KABUL, Afghanistan -- Rioters infuriated by an anti-Islam video clashed with police in the Afghan capital on Monday, setting cars and tires ablaze and chanting anti-American slogans.
Police blocked off the traffic circle closest to the U.S. Embassy and other diplomatic missions, and most Westerners working in Kabul were ordered by their organizations to try to stay out of public view.
Monday's unrest broke out when about 1,000 people gathered near an American base on the capital's eastern edge began marching toward the city. Police fired shots into the air to try to disperse the crowd, but the protesters continued to surge forward.
Foreign installations had been braced for trouble on Friday, the main Muslim prayer day, but there were only scattered and mainly peaceful protests. President Obama telephoned Afghan President Hamid Karzai beforehand, urging him to do what he could to stave off violence. Karzai did not personally issue a public call for calm, but aides said he warned local officials and religious leaders against inciting riots.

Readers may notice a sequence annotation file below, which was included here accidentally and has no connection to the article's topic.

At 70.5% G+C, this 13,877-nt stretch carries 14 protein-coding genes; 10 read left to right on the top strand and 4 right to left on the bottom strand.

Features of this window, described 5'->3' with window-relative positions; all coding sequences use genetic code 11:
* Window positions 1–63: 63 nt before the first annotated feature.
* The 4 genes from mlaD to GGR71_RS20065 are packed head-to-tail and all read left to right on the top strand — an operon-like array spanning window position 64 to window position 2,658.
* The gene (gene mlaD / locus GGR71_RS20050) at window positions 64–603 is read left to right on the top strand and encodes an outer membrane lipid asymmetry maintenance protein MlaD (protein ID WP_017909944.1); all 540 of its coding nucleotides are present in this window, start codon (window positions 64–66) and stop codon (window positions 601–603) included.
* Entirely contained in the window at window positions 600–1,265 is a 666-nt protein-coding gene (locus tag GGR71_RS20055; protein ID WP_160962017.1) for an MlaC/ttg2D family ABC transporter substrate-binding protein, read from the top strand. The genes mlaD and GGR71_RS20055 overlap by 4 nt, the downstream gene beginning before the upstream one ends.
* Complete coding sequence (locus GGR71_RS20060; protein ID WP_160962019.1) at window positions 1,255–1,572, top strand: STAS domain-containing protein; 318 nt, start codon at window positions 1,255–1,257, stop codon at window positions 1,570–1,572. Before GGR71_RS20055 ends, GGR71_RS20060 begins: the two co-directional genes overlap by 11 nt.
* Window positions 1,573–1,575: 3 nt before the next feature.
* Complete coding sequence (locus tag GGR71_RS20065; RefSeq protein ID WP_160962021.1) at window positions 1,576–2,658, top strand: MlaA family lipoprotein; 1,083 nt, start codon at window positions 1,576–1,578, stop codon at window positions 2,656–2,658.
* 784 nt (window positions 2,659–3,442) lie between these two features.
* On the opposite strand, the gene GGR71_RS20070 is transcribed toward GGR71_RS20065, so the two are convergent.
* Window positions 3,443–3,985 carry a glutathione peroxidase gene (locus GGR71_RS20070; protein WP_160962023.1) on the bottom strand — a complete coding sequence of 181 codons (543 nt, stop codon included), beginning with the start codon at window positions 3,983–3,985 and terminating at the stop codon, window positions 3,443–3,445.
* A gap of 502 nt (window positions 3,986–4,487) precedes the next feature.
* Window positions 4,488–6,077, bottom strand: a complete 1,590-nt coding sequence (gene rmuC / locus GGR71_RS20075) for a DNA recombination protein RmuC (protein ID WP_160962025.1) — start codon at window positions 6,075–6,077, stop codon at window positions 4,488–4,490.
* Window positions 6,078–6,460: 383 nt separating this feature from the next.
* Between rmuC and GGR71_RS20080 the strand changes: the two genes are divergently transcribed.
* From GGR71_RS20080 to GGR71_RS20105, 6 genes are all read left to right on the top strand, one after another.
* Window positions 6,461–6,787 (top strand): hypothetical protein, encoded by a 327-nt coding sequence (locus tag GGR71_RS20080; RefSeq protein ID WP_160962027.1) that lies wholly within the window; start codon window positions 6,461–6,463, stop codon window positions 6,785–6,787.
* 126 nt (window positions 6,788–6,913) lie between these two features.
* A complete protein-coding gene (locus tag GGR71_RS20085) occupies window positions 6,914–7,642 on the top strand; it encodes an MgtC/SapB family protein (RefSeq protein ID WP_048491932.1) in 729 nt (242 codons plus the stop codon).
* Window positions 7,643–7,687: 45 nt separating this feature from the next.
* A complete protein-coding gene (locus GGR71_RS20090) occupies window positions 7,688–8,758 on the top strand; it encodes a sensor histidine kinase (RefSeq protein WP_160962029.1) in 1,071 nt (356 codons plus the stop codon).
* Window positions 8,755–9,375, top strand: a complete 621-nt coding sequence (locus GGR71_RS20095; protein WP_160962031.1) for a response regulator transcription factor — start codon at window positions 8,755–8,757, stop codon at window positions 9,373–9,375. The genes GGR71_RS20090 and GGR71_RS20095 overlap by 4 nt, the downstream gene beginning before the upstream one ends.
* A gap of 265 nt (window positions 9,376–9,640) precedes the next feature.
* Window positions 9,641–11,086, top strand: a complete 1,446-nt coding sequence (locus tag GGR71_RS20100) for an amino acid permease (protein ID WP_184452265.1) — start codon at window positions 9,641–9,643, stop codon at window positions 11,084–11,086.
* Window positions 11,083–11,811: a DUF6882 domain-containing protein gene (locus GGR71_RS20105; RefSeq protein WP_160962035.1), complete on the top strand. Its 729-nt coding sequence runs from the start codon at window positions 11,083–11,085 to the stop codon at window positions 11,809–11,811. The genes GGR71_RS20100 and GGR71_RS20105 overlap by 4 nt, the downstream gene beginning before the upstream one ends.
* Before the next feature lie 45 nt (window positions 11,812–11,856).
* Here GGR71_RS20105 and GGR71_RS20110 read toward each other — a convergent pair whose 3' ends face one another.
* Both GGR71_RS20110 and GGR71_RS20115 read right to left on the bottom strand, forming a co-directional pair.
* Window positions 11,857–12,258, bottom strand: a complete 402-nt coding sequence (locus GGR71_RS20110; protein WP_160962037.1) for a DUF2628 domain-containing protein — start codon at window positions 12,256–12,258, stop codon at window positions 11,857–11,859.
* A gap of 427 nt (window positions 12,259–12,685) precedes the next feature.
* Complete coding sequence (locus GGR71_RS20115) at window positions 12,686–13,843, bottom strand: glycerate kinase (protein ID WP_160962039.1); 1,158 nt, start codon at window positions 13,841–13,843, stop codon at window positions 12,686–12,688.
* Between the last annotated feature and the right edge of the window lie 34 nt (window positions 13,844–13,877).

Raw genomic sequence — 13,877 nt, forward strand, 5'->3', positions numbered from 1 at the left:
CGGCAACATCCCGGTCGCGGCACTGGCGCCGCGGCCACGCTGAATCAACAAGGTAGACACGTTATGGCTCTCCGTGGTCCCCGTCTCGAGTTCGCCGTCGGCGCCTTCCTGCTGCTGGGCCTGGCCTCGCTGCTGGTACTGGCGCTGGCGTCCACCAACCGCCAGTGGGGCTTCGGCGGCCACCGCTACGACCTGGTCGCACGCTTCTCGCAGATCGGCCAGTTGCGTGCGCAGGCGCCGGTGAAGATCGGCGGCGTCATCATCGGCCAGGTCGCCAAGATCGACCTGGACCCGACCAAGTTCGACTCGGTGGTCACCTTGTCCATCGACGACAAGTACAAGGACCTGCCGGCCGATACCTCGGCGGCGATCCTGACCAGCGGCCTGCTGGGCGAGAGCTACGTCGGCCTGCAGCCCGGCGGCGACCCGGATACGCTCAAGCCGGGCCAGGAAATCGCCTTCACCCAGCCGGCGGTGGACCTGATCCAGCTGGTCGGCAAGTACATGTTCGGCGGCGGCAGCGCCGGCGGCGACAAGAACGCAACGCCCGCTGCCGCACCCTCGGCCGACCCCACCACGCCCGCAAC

Frictions have been rising between Washington and the Karzai administration in recent days. The Afghan president had a tense meeting Sunday with the U.S. special envoy to the region, Marc Grossman, and afterward issued a sharply worded statement saying that the American failure to hand over some suspected insurgents when a military prison at Bagram air base reverted to Afghan control violated a strategic pact between the two countries.
Karzai also said he was "deeply saddened" by an errant U.S. airstrike on Sunday that killed eight Afghan village women in the eastern province of Laghman. The NATO force has expressed regret and is investigating the incident.
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Photo: Afghan Police stand by burning tires during a protest in Kabul. Ahmad Jamshid / Associated Press